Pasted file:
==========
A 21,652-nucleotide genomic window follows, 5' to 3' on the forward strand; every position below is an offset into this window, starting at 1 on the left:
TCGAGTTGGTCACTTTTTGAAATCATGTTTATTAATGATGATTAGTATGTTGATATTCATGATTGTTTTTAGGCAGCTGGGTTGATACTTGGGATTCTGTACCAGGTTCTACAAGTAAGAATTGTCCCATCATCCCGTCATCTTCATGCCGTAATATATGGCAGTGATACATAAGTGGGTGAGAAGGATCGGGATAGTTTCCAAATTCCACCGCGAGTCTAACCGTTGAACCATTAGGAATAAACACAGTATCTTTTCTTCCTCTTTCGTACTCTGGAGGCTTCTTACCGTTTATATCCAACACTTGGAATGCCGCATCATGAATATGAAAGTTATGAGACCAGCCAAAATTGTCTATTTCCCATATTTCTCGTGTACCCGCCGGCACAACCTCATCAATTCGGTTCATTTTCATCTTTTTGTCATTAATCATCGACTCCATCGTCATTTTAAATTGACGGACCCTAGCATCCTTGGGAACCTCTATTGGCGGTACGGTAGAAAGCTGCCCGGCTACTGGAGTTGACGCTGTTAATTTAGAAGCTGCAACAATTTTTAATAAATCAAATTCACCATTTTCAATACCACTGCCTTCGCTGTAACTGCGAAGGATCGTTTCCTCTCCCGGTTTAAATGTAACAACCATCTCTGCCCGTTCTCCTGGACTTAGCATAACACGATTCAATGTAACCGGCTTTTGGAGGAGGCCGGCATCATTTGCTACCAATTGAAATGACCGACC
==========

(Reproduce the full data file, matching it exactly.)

A 21,652-nucleotide genomic window follows, 5' to 3' on the forward strand; every position below is an offset into this window, starting at 1 on the left:
TCGAGTTGGTCACTTTTTGAAATCATGTTTATTAATGATGATTAGTATGTTGATATTCATGATTGTTTTTAGGCAGCTGGGTTGATACTTGGGATTCTGTACCAGGTTCTACAAGTAAGAATTGTCCCATCATCCCGTCATCTTCATGCCGTAATATATGGCAGTGATACATAAGTGGGTGAGAAGGATCGGGATAGTTTCCAAATTCCACCGCGAGTCTAACCGTTGAACCATTAGGAATAAACACAGTATCTTTTCTTCCTCTTTCGTACTCTGGAGGCTTCTTACCGTTTATATCCAACACTTGGAATGCCGCATCATGAATATGAAAGTTATGAGACCAGCCAAAATTGTCTATTTCCCATATTTCTCGTGTACCCGCCGGCACAACCTCATCAATTCGGTTCATTTTCATCTTTTTGTCATTAATCATCGACTCCATCGTCATTTTAAATTGACGGACCCTAGCATCCTTGGGAACCTCTATTGGCGGTACGGTAGAAAGCTGCCCGGCTACTGGAGTTGACGCTGTTAATTTAGAAGCTGCAACAATTTTTAATAAATCAAATTCACCATTTTCAATACCACTGCCTTCGCTGTAACTGCGAAGGATCGTTTCCTCTCCCGGTTTAAATGTAACAACCATCTCTGCCCGTTCTCCTGGACTTAGCATAACACGATTCAATGTAACCGGCTTTTGGAGGAGGCCGGCATCATTTGCTACCAATTGAAATGACCGACC